Monday, August 6, 2007

Scratching One Off My Short List

I just read the highlights from the recent Republican Party Presidential debate.

Perhaps I'll have more to say later, but I found a remark of Mitt Romney's so shameful that I had to bring it up here. This is taken from an article in today's Washington Post:

Sen. Barack Obama (D-Ill.), in particular, was singled out for saying last week that he would act against terrorists in Pakistan without the support of its president. Former Massachusetts governor Mitt Romney contrasted those comments with Obama's remark during a recent debate that he would be willing to meet with all foreign leaders.

"I mean, in one week he went from saying he's going to sit down, you
know, for tea, with our enemies, but then he's going to bomb our allies," Romney
said. "He's gone from Jane Fonda to Dr. Strangelove in one week."

There are two things I would like to say about this comment.

First, any Presidential candidate that would NOT go after Bin Laden in Pakistan, if we knew where he was - and Musharraf would not act - owes every single American an explanation as to why.

Perhaps in the greater geopolitical scope of things, this is the right answer, but to treat Obama's stance as an absurd statement offends me and it should offend every other American as well.

Bin Laden has killed over 3000 Americans in his life and explicitly stated his desire to murder thousands (millions?) more. Why should we allow any nation to protect him?

Republicans are contemptuously dismissive of Democratic insistence that we act more collaboratively with other nations and/or the U.N. on foreign affairs, but they insult Obama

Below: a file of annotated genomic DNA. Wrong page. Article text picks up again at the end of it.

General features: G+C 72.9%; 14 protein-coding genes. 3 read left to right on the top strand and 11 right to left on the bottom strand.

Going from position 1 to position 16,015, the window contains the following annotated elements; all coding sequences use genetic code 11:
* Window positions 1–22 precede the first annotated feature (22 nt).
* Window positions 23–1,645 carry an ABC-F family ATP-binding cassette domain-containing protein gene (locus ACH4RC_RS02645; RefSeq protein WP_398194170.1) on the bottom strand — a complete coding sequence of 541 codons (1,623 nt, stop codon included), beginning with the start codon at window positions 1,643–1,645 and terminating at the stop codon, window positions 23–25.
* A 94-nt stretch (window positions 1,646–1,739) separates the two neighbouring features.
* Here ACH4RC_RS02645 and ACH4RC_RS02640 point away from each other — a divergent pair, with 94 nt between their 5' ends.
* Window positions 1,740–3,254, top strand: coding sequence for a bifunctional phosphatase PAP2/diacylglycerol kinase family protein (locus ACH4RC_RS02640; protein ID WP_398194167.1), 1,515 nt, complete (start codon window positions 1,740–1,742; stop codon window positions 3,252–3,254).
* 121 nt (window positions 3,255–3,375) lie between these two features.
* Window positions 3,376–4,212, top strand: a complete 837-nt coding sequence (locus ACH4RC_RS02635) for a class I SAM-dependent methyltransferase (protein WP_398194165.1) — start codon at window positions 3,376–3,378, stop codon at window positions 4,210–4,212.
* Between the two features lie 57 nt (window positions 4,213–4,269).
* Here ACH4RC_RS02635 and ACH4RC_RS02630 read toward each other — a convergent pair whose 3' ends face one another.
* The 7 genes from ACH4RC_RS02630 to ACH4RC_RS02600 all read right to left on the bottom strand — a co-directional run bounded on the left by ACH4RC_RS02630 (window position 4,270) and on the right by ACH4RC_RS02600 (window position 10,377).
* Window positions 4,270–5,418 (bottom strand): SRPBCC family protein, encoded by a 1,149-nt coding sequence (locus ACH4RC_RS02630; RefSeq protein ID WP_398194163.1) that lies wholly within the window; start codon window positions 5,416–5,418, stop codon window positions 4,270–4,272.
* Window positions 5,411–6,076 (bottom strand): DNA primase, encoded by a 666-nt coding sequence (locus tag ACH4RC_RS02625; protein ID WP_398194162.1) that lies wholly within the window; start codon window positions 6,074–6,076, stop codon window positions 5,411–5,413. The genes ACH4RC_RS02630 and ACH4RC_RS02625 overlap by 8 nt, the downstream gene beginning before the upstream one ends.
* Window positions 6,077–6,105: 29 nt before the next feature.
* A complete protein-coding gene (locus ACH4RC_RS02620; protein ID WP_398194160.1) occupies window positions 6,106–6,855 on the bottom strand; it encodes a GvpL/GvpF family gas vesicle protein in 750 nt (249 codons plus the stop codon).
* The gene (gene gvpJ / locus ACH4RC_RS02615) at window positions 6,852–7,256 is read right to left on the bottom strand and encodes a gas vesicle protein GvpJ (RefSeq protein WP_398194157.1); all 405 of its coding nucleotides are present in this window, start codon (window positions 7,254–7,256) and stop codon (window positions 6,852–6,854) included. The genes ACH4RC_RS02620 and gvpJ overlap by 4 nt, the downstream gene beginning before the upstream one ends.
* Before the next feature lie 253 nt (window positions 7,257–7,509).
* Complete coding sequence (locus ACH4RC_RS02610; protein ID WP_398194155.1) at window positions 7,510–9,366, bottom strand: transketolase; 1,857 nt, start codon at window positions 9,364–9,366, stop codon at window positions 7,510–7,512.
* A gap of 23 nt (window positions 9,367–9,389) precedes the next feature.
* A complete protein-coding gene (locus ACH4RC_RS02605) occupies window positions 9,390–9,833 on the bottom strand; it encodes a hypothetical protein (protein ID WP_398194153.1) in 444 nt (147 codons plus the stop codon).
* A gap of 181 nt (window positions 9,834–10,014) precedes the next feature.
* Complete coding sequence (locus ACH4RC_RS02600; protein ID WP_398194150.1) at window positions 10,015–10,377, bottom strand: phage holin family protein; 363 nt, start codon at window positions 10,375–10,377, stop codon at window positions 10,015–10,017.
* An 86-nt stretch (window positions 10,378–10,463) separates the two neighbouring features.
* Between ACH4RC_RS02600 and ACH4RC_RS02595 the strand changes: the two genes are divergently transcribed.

for advocating unilateral action against the greatest mass murderer of Americans in history.

Any one considering voting for someone with this position should demand an explanation of their candidate.

Second, lets examine the rest of Romney's comment. Obama is going to "sit down for tea with our enemies and bomb our allies".

So...this is what passes for useful commentary by a Republican candidate for the most powerful political and military office in the world? What an insulting and mindless piece of rhetoric on the most important issue we are facing today.

Some wonder why so many Americans are apathetic about politics today? It's partially because we are routinely subjected to absurd comments like this. Either Romney was violently twisting Obama's words for political gain (i.e. to manipulate and mislead voters) or he now considers Osama bin Laden our ally - after all, it was bin Laden that Obama was promising to "bomb".

Until this morning, I considered Mitt Romney a respectable candidate for President. He was definitely on my short list of candidates that I would consider voting for.

Now my decision is easier.


Unknown said...

I had Mitt Romney pegged for a loon ages ago. I'm surprised he was on your list even for this long.

Which other Republicans are still eligible in your mind? Are you clinging to the scraps of your admiration for the John McCain of yore?

Jared said...

I am still convinced John McCain is a good man and would be a good President, yes.

Has he run a disastrous campaign with both major strategic errors (e.g. the attempt to court staunch conservatives that was never going to succeed) and inexcusable tactical errors (e.g. spending far beyond your means) - sure.

Has he even said some things in the course of his pandering that have infuriated me? Yes - his no-tax pledge for one. I wrote an entire entry calling him out for it months ago.